Adrian Gihring

Immunological characterization of pathophysiological changes in obesity and the effect of weight loss after bariatric surgery


Obesity, characterized by an abnormal fat accumulation and defined by a body mass index (BMI) greater than 30 kg/m2, is considered as one of the major global health problems of the 21st century that is not only prevalent in industrial countries but also in low- and middle-income countries. Obesity is described as a state of low-grade chronic inflammation provoked by a dysfunction of adipose tissue also affecting the peripheral blood immune cells in composition and state of activation. For patients with obesity class III (BMI ≥ 40 kg/m2), bariatric surgery often is the only way to achieve normal weight as conservative therapies including sports and fasting are mostly not sufficient. Bariatric surgery rapidly improves glycemic control in diabetes patients driven by weight-loss dependent and independent mechanisms most likely due to immediate adaptions in the microbiota-gut-brain axis. However, the short- and long-term effects of these nonreversible surgical interventions on the peripheral blood immune system remains to be further elucidated. The aim of this study is to monitor and characterize pathophysiological changes in peripheral blood immune cells of morbid obese patients and potential effects of weight loss after bariatric surgery using high-dimensional mass cytometry.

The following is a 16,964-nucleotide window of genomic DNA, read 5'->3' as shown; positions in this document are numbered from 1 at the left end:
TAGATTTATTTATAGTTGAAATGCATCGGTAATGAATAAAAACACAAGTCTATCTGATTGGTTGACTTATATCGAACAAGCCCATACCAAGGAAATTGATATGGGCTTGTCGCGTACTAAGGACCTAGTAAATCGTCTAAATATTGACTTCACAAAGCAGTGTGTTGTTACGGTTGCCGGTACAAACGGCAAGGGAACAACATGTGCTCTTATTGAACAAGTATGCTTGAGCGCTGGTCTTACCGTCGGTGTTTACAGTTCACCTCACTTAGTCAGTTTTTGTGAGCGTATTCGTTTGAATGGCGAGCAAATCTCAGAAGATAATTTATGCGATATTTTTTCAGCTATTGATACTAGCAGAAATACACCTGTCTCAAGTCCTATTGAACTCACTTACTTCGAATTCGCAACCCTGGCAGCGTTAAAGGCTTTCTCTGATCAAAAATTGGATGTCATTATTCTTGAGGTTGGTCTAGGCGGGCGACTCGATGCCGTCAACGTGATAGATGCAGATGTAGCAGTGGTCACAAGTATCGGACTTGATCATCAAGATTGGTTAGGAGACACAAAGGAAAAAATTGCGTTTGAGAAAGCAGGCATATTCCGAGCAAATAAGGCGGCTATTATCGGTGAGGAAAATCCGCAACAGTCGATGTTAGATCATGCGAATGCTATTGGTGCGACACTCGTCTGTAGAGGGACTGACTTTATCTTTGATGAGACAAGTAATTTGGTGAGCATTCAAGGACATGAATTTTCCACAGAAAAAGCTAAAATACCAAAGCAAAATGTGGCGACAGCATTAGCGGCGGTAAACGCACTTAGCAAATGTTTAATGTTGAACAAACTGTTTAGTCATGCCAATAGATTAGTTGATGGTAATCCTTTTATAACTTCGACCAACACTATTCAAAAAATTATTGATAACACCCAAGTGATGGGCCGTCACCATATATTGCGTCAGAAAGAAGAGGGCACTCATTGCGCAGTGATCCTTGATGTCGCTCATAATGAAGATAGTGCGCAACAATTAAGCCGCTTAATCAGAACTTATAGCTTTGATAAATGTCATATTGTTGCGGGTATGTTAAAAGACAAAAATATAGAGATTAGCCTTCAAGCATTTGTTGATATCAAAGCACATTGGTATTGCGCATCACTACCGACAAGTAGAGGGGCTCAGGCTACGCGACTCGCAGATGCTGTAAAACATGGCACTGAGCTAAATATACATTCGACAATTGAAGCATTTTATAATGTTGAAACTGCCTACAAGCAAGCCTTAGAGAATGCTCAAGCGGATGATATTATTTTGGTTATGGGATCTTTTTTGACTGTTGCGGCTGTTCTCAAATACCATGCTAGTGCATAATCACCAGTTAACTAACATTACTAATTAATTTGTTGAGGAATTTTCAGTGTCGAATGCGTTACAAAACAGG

Adrian Gihring is a PhD student in the International Graduate School in Molecular Medicine at Ulm University working in the research field of obesity. He finished his Bachelor of Science in Industrial Biotechnology at University of Applied Sciences Biberach in 2017 followed by a Master of Science in Pharmaceutical Biotechnology at Ulm University finished in 2019. He gained first experience in cytometry and mass cytometry working within the research field of trauma and obesity during his master thesis in 2019 applying this knowledge on his current research.


University Hospital Ulm, Department of General and Visceral Surgery